Snap quiz: When the conventional wisdom on Wall Street is terribly off base and drives down the price of an inherently strong stock, it presents you with ...Anyone? Anyone? Bueller?

Correct. A buying opportunity.

Which brings us to one of the most compelling bargains to be found in this overpriced market: Walt Disney (DIS) - Get Report .

Disney is down more than 8% year to date, compared with a gain of 6.20% for the S&P 500. This punishment is ridiculous and exemplifies the herd mentality at its worst.

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The entertainment and media company is scheduled to report fiscal third-quarter results after the close.

The average analyst estimate is for earnings of $1.61 a share, a healthy increase of more than 11% from $1.45 a share a year earlier.

Full fiscal year earnings are pegged at $5.81 a share, compared with $5.15 in 2015. For fiscal 2017, earnings are expected to rise to $6.16 a share.

Those numbers represent nice earnings momentum.

So what is Wall Street's beef with Disney? It all boils down to ESPN, the boogeyman for analysts.

In the fiscal second quarter, Disney reported earnings of $1.36 a share on revenue of $12.97 billion, for a healthy year-over-year increase of about 4%. However, the consensus analyst expectation was for earnings of $1.40 a share on revenue of $13.19 billion.

The earnings miss was mostly due to a flat year-over-year revenue gain of $5.8 billion at media networks, Disney's largest operating division. This in turn stemmed from growing cancellations among cable subscribers, especially at ESPN, the company's flagship sports network.

The phenomenon is called cord cutting, and it is especially pronounced among younger viewers who watch more and more content via alternative and cheaper media platforms on their mobile devices. Attention spans are getting shorter, and loyalty to conventional cable channels is deteriorating, which makes costly cable operations such as ESPN an albatross.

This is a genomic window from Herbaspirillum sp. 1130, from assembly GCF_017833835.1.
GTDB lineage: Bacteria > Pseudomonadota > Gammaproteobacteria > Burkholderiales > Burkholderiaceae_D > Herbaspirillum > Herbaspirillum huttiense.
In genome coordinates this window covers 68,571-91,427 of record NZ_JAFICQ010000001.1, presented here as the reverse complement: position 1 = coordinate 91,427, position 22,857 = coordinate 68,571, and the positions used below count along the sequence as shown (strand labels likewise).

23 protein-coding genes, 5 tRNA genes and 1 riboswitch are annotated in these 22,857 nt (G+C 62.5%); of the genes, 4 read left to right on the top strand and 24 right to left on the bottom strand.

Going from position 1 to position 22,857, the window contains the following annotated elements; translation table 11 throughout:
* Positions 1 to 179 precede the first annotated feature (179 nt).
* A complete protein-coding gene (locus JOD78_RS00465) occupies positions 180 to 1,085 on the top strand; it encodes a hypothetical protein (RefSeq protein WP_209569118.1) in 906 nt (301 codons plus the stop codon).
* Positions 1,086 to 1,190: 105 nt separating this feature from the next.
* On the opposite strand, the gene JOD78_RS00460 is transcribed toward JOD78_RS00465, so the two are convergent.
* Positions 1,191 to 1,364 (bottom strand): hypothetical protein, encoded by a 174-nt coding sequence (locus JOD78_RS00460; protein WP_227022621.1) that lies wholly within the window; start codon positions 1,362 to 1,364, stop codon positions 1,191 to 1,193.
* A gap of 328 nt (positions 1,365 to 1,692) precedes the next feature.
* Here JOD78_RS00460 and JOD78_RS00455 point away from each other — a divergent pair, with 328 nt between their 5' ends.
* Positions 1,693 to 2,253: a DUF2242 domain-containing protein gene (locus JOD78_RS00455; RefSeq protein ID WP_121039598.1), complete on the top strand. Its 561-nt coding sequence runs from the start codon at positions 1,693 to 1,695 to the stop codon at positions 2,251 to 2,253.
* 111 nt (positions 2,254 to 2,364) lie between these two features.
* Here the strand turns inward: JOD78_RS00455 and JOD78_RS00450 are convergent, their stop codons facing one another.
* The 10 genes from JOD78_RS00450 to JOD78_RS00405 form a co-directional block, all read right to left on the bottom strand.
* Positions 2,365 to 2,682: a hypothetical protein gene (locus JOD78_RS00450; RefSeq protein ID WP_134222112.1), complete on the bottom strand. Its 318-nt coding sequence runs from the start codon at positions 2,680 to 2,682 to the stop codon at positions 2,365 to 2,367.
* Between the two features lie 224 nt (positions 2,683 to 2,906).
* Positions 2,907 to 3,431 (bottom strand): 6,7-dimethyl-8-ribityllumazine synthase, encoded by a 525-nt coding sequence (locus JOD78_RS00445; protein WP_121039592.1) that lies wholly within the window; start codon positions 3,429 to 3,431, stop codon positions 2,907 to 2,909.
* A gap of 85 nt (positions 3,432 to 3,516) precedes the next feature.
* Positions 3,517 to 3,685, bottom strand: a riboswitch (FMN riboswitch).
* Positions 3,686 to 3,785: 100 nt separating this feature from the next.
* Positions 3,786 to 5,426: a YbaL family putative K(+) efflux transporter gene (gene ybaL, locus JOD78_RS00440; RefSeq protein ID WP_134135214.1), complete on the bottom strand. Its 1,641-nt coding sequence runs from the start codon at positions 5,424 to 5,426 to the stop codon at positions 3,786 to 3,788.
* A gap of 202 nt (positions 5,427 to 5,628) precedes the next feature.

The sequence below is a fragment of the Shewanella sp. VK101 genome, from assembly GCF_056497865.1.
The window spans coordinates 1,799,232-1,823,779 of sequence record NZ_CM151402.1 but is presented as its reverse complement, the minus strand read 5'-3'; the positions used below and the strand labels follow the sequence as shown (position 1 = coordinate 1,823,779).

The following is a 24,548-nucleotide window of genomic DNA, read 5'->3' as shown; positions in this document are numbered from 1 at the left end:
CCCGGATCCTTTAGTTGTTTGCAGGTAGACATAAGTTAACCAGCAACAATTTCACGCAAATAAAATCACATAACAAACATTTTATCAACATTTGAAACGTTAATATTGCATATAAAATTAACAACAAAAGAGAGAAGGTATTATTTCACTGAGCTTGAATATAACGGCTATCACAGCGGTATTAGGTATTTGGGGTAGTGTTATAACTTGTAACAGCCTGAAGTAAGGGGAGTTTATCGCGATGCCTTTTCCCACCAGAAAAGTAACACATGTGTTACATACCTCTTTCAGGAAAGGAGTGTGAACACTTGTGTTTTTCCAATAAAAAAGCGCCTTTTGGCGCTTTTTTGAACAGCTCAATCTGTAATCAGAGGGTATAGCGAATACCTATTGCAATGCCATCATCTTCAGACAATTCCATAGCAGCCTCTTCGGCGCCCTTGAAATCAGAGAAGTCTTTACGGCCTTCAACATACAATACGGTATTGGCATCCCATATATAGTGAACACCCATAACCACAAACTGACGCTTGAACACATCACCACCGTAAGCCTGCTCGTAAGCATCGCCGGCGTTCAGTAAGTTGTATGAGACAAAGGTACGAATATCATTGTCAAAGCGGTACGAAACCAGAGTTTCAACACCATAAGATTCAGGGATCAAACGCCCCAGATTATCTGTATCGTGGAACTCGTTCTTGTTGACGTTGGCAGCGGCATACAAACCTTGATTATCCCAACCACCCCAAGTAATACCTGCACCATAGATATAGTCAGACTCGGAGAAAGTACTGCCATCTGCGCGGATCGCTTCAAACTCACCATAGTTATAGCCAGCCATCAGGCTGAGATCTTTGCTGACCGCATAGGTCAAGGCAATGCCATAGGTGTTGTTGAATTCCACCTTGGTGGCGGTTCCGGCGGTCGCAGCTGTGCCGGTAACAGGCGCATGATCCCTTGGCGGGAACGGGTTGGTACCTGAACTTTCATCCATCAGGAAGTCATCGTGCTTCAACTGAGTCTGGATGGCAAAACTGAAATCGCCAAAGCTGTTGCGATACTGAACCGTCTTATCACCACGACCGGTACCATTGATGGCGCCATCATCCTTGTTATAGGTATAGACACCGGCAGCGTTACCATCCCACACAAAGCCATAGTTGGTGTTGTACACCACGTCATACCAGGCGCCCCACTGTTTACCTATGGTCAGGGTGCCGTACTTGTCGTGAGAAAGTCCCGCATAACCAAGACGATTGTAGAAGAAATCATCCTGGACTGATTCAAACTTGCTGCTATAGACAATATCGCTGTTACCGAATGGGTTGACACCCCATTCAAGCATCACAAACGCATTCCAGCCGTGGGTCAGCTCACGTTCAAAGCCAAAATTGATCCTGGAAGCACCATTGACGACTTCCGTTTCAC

But this dynamic, while very real, is more than offset by Disney's tremendous assets, which include beloved classic movies and brand-name characters that will be household names forever.

What's more, a new entry in Disney's Star Wars franchise is due to hit the multiplexes this fiscal year, and if the past is any guide, it will be a blockbuster. That is when we will see Disney's marketing juggernaut come to the fore, as it aggressively cross-promotes the movie.

The company's theme parks also provide steady revenue, and they are positioned to benefit from a rising middle class in emerging markets.

Disney last month opened the gates to Shanghai Disney Resort, the company's massive new theme park in China. After five years of construction and expenditures of $5.5 billion, the park is already is a hit.

The company is a deeply discounted growth play in an overbought market. Its shares trade at about $96.16 apiece, while the average analyst one-year price target is $111.15, which would represent a gain of about 16%.

Disney shares trade at a trailing 12-month price-earnings ratio of just 17.72, a low valuation compared with 23.48 for 21st Century Fox and 18.60 for the industry.

To be sure, Viacom's stock trades at a P/E ratio of 8.86, but in this case, the stock is getting punished for good reason. Viacom's assets are less valuable than Disney's, and its growth prospects pale by comparison.

The highly publicized infighting among top management isn't doing Viacom any favors, either.

Pick up Disney shares ahead of its next earnings report, before the investment lemmings realize that they have been marching off a cliff.


Here are seven companies to own, no matter what the economy is doing. Each of these powerful yet overlooked companies barely notices when the market tumbles, and they will likely skyrocket when it rebounds. Pick up all seven for pennies on the dollar. To get the names of these seven survivor stocks, click here.

John Persinos is an editorial manager and an investment analyst at Investing Daily. At the time of publication, Persinos held stock in Walt Disney.